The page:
Where did Good Friday get its name?

April 12, 2017

The source of our term for the Friday before Easter, “Good Friday,” is not clear.  It may be a corruption of the English phrase “God’s Friday,” according to Professor Laurence Hull Stookey in Calendar: Christ’s Time for the Church (p. 96). It is the common name for the day among English- and Dutch-speaking people. It is a day that proclaims God’s purpose of loving and redeeming the world through the cross of our Lord, Jesus Christ. It is a day that is good because God was drawing the world to God’s self in Christ. As seen in John’s gospel, particularly, God was in control. God was not making the best of a bad situation, but was working out God’s intention for the world — winning salvation for all people. We call it “good” because we look backward at the crucifixion through the lens of Easter!

Join us for Good Friday Service, April 14, 2017 @ 5:00 p.m.


“The invitation is to all:” A Wesley hymn devotion for Lent

March 11, 2017

A UMC.org Feature by Joe Iovino*

March 1, 2017, Ash Wednesday

This is the first in a series about hymns during Lent. Read more about musical devotions.


United Methodists are likely to sing Charles Wesley’s “Come, Sinners, to the Gospel Feast” sometime during Lent, the weeks leading up to Easter. The hymn invites everyone to receive new life in Jesus Christ.

Some people have a spiritual gift for making others feel welcome. Gifted parents make their sons and daughters’ fiancées feel part of the family on their first Easter together. Generous students and welcoming coworkers eat lunch with those who are new. Kind church members alleviate the anxiety of parents of squirming kids by offering a warm smile from across the row.

Jesus demonstrated the ability to turn a stranger into a friend. He ate with those whom others kept at arm’s length; chose a tax collector as part of his inner circle; and made Samaritans heroes in his stories. Jesus invited all to follow him, regardless of their personal history or social standing.

Lent: A season of welcome

Lent is often understood as a time that is all about us, the people who are already part of the church. We use the season to focus on our inner lives through fasting and abstinence and spend extra time in private prayer and devotion. We attend special worship services and Bible studies where we use old words like penitence that need explaining.

But Lent is also a time of welcome.

Baptism, the sacrament through which we are initiated into the Church, was a central part of the earliest celebrations of the resurrection of Jesus on Easter Sunday. Before the church formalized Lent into a liturgical season, they used the weeks before Easter to prepare converts to be welcomed into the community of faith through baptism.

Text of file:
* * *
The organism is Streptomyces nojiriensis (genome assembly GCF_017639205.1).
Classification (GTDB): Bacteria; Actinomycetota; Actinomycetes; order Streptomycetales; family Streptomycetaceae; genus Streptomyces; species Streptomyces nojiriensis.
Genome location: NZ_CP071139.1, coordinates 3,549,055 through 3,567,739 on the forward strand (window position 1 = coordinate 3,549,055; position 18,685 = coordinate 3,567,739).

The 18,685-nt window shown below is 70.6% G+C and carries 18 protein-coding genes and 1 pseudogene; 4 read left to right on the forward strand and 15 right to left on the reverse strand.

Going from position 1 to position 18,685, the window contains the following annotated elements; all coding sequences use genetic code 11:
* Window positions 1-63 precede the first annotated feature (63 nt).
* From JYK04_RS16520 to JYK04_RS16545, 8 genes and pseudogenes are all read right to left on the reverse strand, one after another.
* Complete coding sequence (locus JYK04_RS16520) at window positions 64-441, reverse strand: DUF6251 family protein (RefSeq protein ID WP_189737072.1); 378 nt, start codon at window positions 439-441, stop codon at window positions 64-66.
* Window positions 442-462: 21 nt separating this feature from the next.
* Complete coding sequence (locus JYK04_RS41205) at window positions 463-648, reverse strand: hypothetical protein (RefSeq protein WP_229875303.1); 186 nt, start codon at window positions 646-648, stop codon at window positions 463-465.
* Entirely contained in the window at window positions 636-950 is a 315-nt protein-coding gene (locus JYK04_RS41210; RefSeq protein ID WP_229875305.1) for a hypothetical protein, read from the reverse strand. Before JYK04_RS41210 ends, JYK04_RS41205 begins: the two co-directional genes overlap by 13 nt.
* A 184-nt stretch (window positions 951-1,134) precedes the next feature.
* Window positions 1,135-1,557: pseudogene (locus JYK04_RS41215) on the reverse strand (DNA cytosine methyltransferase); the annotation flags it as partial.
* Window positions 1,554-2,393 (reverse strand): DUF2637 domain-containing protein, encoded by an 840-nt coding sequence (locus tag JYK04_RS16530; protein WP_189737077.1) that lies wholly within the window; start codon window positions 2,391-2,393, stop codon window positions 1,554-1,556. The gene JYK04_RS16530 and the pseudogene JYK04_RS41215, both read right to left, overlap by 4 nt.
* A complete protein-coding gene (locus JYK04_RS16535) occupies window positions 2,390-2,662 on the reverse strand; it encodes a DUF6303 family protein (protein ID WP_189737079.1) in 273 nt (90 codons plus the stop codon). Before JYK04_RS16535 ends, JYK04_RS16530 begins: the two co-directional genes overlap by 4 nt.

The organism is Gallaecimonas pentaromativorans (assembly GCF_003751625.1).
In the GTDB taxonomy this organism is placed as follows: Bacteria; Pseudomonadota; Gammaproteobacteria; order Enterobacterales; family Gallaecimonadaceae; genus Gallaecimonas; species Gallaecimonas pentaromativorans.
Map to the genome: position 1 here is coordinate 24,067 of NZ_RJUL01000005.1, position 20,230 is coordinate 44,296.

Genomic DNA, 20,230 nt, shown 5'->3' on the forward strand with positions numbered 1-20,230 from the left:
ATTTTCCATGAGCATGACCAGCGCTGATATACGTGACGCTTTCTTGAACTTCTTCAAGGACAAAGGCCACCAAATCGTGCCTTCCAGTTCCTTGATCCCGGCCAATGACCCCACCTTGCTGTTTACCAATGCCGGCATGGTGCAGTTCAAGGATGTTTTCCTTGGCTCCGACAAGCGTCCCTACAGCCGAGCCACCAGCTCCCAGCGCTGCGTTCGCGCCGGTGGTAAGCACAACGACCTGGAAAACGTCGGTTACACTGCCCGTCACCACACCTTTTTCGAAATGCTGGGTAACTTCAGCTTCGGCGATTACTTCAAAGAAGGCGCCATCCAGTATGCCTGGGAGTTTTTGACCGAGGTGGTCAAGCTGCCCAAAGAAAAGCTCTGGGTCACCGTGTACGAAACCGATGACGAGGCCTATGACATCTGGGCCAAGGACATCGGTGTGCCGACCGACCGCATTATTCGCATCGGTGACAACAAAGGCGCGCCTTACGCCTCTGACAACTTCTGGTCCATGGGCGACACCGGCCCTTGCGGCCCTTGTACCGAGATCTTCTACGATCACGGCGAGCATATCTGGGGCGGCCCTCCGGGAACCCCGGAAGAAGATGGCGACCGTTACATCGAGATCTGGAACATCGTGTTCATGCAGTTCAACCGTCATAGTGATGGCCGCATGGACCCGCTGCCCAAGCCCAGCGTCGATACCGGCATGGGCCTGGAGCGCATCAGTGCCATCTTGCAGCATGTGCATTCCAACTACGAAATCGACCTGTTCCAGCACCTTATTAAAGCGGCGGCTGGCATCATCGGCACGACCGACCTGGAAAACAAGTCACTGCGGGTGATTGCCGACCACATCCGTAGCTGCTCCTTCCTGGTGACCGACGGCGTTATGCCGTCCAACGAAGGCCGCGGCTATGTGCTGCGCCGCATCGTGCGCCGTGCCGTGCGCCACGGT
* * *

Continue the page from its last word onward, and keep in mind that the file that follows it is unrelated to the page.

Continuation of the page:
In 18th century England, some people felt welcome in the church, while others did not. Righting this wrong was part of the impetus of John Wesley and the early Methodist movement.

The first Methodists were intentional about welcoming everyone. They preached where people gathered—town squares and fields near mines. In their meetinghouses, they educated children and distributed medical care to those who could not afford to see a doctor. They also visited prisons to share the gospel of Jesus Christ there.

These ministries grew out of what Wesley taught about God’s grace. He used the phrase prevenient grace to describe the love God has for everyone, even before we are aware of it (prevenient means “coming before”).

This also meant Wesley viewed the sacrament of Holy Communion differently from many of his colleagues. He began to celebrate an “open table,” which United Methodists still practice today. This means that regardless of church membership or lack of it, all who love Jesus, earnestly repent of their sin, and seek to live in peace with one another are welcome at the table where they can begin a new life of discipleship..

The invitation in song

Charles Wesley’s “Come, Sinners, to the Gospel Feast,” extends the invitation in song.

First published under the heading, “Hymn 50, The Great Supper, Luke 14:16-24” in Hymns for Those that Seek and Those that have Redemption in the Blood of Jesus Christ (Redemption Hymns 1747), the song invites us both to the communion table (see The United Methodist Hymnal #616) and to enter new life in Jesus Christ (see UMH #339). Together, the two occurrences in the hymnal use only nine of the 24 verses Wesley penned. Read Charles Wesley’s complete text here.


“Come, Sinners, to the Gospel Feast” performed by Rev. Clyde McLennan,



The scripture reference in the heading is a parable Jesus tells about many who decline an invitation to a banquet by giving a variety of excuses. Wesley as narrator begins in the role of the servant charged with making the invitation on behalf of the host:

Come, sinners, to the gospel-feast,

 Let every soul be Jesu’s guest,

 You need not one be left behind,

 For God hath bidden all mankind.


Sent by my Lord, on you I call,

The invitation is to all.

Come all the world: come, sinner, thou,

 All things in Christ are ready now. (verses 1-2)


Wesley wants to be sure we each know there is a place for us at the communion table and in life with Jesus. If anyone thinks the invitation is not for them, Wesley is clear,

Sinners my gracious Lord receives,

 Harlots, and publicans, and thieves,

 Drunkards, and all the hellish crew,

 I have a message now to you. (verse 13)


Living the song

In the verses that follow, Wesley urges us who have accepted Christ’s invitation to become servants who invite others to come to the feast and enter into this new life of discipleship. He puts these words on Jesus’ lips,